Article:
As the country's attention now turns to water charges, something that's been in situ for decades across the water, our own minds might turn to butts. Not the ones behind you, but the butts for water, rain water collection, harvesting, call it what you will, free water!!! Water, the thing we takes for granted, the thing we have so much of, the thing we have the luxury of wishing it would go away. We are an Island cast out into the Atlantic, somehow people ended up here, like seeds caught on a windy breeze, so we're here, and it rains,though the fact never ceases to amaze us, get a water butt and start saving your rain, you never know when you might need it, on a rainy day for example.
Rainwater will be the butt of many a joke for months to come, so I'll stop now. I'd like a big butt but my little yardling will only allow for a svelte, skinny supermodel variety so that's the one I'll squeeze in, a size zero. Gardeners, geurilla or otherwise will know the benefits and logic of watering plants and seedlings with rainwater, it has a lower PH than tap water, usually 5.5 to 6 which is ideal for germination of most seeds. Tap water has been treated with chemicals, fluoride to take away the lust of the Irish and chlorine in case we decide, willy nilly to go for a swim in the sink. If the state of our rain is more acidic than we'd like to imagine, it's still better than the public baths of our taps. Still we have to drink it, let's not even go there.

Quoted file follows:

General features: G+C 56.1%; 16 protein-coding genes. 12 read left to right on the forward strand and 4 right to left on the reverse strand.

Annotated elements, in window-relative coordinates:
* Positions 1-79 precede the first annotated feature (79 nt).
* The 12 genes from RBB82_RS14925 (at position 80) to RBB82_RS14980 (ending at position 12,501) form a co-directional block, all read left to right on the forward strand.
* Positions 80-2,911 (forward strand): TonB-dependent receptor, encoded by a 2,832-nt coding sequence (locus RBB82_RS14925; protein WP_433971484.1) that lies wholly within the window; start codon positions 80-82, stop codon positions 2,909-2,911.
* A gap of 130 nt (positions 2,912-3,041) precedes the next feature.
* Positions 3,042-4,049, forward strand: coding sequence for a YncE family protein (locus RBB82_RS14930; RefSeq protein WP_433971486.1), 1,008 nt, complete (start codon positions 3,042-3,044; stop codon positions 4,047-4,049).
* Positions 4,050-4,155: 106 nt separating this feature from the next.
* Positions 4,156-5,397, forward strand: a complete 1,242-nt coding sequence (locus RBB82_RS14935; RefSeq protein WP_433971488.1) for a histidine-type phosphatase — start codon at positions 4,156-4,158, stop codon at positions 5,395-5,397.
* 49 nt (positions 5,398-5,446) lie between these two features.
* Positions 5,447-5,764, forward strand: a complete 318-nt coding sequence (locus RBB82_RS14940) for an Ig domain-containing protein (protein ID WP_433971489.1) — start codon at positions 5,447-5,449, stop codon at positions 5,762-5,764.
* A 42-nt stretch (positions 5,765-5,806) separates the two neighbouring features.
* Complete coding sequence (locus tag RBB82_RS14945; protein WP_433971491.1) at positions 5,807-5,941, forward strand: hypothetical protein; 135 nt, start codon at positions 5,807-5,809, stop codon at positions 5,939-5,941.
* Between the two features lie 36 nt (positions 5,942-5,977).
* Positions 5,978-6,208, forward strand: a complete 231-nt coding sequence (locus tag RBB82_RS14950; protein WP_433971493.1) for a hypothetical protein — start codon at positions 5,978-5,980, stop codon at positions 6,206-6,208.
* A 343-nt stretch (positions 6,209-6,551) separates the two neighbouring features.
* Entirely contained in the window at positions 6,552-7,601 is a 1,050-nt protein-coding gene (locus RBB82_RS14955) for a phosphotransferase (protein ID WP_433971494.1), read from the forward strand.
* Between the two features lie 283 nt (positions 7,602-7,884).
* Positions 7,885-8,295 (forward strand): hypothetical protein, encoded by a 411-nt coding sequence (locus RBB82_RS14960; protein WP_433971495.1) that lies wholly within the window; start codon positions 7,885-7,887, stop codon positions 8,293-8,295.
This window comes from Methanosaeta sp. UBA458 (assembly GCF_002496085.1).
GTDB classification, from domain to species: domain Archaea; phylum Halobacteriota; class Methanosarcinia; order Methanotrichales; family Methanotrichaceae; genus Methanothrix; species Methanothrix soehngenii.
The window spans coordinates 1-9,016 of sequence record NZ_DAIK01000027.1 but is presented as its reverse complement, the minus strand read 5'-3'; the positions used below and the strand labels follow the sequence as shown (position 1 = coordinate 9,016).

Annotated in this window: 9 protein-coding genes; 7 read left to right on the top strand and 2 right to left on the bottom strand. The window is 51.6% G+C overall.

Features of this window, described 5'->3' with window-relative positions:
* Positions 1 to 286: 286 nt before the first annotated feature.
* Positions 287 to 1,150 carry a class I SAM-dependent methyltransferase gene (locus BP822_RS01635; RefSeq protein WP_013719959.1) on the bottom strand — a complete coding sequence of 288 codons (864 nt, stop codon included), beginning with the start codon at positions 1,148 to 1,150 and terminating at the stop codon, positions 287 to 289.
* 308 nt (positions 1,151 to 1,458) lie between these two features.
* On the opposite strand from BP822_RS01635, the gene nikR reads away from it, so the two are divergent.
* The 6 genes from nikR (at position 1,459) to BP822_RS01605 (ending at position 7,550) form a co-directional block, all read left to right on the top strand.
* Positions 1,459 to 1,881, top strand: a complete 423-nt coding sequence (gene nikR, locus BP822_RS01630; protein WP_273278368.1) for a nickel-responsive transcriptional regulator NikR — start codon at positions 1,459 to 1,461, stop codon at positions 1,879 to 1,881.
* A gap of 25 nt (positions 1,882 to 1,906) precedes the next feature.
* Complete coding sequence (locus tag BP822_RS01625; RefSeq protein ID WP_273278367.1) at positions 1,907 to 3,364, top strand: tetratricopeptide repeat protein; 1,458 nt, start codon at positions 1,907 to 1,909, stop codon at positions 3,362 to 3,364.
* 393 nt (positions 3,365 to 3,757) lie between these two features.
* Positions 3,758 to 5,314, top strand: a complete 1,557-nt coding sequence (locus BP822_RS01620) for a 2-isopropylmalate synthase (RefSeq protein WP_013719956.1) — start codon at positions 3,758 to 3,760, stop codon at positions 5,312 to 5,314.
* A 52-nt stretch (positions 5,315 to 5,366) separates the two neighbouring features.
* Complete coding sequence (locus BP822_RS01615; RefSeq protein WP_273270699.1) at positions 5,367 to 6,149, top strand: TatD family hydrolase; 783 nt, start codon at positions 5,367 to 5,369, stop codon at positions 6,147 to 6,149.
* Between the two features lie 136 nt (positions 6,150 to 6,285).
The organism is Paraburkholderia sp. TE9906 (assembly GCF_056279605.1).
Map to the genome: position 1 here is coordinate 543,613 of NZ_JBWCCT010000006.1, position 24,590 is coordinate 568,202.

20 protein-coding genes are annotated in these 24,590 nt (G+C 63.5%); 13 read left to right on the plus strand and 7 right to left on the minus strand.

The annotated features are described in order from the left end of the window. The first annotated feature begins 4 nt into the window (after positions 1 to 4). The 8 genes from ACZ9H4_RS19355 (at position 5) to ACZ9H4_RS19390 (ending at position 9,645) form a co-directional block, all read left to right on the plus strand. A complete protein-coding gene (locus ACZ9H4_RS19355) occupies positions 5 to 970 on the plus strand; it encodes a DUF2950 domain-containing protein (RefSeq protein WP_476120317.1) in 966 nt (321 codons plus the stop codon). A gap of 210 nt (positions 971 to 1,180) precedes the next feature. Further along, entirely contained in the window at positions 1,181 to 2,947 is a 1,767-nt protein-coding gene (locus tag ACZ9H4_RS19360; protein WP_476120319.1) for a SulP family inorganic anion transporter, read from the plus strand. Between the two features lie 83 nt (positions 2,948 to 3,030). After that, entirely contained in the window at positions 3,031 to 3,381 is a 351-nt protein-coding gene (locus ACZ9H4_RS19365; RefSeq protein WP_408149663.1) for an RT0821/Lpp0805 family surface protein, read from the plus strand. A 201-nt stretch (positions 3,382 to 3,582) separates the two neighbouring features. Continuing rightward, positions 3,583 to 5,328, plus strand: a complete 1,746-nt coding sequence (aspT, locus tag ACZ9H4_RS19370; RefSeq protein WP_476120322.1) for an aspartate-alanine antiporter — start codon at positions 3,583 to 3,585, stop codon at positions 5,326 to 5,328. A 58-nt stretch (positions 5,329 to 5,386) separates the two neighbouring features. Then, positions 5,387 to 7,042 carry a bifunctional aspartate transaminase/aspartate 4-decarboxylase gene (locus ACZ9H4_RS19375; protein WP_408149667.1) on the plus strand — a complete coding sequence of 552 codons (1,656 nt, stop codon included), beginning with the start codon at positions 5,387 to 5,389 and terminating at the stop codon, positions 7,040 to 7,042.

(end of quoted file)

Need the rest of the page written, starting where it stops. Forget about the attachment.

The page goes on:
Ladeeees always washed their hair in rainwater in days of yore before madly expensive, life changing shampoos existed. It leaves your locks smooth and shiny. It leaves your salad leaves smooth and shiny and less prone to mould and pests.
I've been immersing myself up to my neck in the garden centre, busy with packets of seeds and looking for good value ways to stock up. I have a micro garden so I'm starting to grow micro greens, the tiny shoots of radishes, broccoli and cresses. They're tragically hip on restaurant menus whose food looks like somebody was cooking with the window open and a stiff breeze blew in and messed everything up, but just, exactly, in the, right way. Micro greens can be grown indoors, and in Ireland it's preferable that they are. You only need a window and a little space to lay a shelf or a few trays.
I've got my radishes at the ready and will be posting the micro-process in the next few days. People who garden harp on annoyingly about the therapeutic effects of growing things, either edible or adorable. It's annoying bacause it's true, it is therapeutic, some kind of magic happens when you get your hands into a bag of muck, compost from a shop or some fabulous well rotted horse manure and bring it up to your face to marvel in the fresh air smell. Lucky SOBs who have land and such have the blessing of living on a planet that's always out in the open. Those with acerage have a gift that so many millions in the world would give their remaining legs to even walk on. If you don't have land, you probably know more than those who do, just how valuable that open space is. Alas, you too can find your guru in a packet of tiny seeds from the garden centre. You can get some trays, some seeds and stick a bucket outside to gather some rainwater till you get your butt in gear. Meanwhile, here's what the innovators are up to